I'm still confused, if someone could help me. I've read that stesso is an emphatic form of reflexive pronoun. "Stessi" is plural and "se" is 3d person. So it would seem to me that "se stessi" would translate to "themselves". "Ourselves" is 1st person plural and "oneself" is 3d person singular. If it is an idiomatic expression which can cover any of the cases, then that is fine too. I'd just like to know. Thanks.
as you have said, "se" is a third person reflexive pronoun, but as f.formica pointed out, this sentence emphasizes more on the "self" idea of "se" while "stesso" adds strength to it. I hope that helps... when translating these kind of sentences, I find it easier to first think of how you might say it in English, and then go back and look at the context to see if it makes sense. :)
Ahhhh. Io capisco! You may be confusing "se stessi" as an Italian reciprocal verb (to get to the English translation of each other)! "In Italian we express reciprocal actions by using a plural reflexive pronoun (ci, vi, si), plus a corresponding plural verb form (noi, voi, loro)." (e.g., noi ci baciamo.) I hope I solved your confusion... maybe someone else can verify?
Here's a link on Italian reciprocal verbs: http://tutorino.ca/grammatica/2007/4/2/saying-each-other-italian-reciprocal-verbs.html
Thanks for the reply formica. I have a list of reflexives but can find in mine only "si" which is what puzzled me. "se" isn't by any chance a "personal object pronoun - strong" is it, where I have found se (excuse lack of accent here). A grammar of mine says "These pronouns are called "strong" because they create emphasis in the sentence.They are used only after a preposition or a verb"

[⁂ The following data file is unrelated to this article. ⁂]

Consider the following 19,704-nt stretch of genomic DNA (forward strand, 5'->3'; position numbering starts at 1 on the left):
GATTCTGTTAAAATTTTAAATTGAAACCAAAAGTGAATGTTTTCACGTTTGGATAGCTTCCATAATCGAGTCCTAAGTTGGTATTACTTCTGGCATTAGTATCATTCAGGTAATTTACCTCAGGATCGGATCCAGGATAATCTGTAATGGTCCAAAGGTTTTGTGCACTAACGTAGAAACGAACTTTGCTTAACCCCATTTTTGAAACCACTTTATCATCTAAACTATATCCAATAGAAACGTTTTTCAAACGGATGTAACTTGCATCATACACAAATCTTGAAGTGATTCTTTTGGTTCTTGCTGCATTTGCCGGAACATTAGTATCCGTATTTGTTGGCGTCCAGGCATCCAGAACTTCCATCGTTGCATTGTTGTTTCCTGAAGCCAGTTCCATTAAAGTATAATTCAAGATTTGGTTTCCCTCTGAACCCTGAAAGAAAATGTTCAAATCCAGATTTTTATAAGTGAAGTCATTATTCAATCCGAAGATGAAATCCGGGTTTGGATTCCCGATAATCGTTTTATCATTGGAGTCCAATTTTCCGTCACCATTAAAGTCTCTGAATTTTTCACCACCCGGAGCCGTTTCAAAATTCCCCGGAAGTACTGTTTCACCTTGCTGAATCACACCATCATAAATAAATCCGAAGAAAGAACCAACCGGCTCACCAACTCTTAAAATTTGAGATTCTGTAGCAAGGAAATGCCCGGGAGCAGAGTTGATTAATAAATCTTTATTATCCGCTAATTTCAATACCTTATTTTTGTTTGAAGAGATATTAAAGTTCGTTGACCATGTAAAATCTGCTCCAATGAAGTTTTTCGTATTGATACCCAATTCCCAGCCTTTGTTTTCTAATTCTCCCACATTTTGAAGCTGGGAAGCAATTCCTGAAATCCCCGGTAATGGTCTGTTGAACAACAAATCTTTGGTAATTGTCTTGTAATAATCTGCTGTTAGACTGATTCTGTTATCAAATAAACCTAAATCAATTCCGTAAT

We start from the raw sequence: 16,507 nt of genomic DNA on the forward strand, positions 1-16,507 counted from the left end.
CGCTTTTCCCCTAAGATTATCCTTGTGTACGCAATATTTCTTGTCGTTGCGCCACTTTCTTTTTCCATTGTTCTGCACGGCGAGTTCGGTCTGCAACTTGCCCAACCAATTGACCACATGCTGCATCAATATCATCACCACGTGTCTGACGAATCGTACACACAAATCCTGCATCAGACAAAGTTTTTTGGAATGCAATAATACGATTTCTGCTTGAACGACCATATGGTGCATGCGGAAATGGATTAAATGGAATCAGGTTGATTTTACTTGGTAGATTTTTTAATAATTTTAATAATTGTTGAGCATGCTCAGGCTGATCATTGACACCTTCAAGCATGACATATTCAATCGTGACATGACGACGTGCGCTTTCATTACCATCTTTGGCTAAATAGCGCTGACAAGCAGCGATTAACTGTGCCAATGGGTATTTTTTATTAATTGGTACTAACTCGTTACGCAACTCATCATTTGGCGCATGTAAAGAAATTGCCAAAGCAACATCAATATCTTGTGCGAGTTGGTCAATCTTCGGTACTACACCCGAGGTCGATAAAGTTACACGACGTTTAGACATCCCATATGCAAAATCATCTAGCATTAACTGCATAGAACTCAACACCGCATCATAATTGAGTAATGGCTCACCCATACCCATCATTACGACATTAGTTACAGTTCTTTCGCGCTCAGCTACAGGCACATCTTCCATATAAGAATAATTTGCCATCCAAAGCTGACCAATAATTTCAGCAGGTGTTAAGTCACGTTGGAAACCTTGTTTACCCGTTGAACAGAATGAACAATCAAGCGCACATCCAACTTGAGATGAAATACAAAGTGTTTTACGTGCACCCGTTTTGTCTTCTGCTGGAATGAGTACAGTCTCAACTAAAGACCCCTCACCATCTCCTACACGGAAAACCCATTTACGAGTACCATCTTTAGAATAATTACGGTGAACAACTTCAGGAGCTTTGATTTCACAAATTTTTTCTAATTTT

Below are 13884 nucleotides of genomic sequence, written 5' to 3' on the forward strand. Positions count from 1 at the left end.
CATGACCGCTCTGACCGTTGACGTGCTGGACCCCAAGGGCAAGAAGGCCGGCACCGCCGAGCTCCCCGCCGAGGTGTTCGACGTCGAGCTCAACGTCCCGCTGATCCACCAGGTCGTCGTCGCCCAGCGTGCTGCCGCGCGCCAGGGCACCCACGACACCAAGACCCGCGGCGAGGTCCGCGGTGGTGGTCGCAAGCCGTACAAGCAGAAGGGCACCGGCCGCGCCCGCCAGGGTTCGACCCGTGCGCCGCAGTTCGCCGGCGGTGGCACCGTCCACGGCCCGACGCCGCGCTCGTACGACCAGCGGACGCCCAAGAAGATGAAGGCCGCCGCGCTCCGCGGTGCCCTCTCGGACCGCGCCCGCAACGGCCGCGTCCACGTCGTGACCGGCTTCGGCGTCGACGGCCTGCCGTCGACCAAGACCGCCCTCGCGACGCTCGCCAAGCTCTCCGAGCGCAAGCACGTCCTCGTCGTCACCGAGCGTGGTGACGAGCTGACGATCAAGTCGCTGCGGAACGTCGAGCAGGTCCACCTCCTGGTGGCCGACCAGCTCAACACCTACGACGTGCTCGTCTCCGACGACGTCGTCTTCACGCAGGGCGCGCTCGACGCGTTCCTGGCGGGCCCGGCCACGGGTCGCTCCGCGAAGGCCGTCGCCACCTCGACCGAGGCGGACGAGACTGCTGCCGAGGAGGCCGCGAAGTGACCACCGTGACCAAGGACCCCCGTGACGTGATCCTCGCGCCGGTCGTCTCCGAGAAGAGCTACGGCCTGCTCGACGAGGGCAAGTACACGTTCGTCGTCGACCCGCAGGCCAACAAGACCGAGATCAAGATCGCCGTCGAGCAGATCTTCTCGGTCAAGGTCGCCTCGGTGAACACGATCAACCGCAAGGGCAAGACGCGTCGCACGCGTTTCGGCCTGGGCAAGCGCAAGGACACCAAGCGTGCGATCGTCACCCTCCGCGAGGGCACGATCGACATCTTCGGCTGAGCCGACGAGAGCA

Apologies again if I'm being thick - entirely possible.
Haha, you have a point :)
"Si" is the clitic version of the reflexive pronoun, so for some examples:
- Io mi lavo (I wash) -> Io lavo me stesso
Lui si lava (he washes) -> lui lava se stesso
Io faccio da me (io do by myself, i.e. I don't need help)
- Lui fa da sé (here "stesso" would be redundant).
"È difficile conoscerci"; the clitic is affixed to infinitives, as in Spanish I guess. If you were translating from English that would be correct, but that's just one of the possible interpretations of this Italian sentence; English simply doesn't have any equivalent impersonal pronoun.
I am not sure, but it seems to me the sentence is the general statement, that it is easier to know another person than to know the person in the mirror, because each of us is too biased, too afraid or too wishfully thinking and - too close.
In German I would immediately go for se stessi* means "sich selbst" in this context and if I had to translate that into English first choice would be "oneself" and in a more engaged dialog with a close friend may be "yourself". I wouldn't dare to make such a statement for "them", "her", "him" or "us". In my opinion the neutral (myself including) "oneself" fits best to the general statement.
*corrected from stesso to stessi
Why isn't it se stesso, se stessa, or noi stessi? "se stessi" is not included in the dictionary. https://www.collinsdictionary.com/dictionary/italian-english/stessi
I've followed all these arguments, and I still haven't a clue what the sentence means. How can it possibly translated as "It is difficult to know themselves", as DL says? That is a total nonsense. Maybe the best translation is: "It is difficult to guess what the right answer is."
Just for the record, Google Translator seems to believe that "È difficile conoscere NOI stessi" is just fine. If so, it tends to make a simpler sense and removes the need to labor over obscure grammar. Do any Italian speakers know if this is, in fact, and grammatically acceptable translation?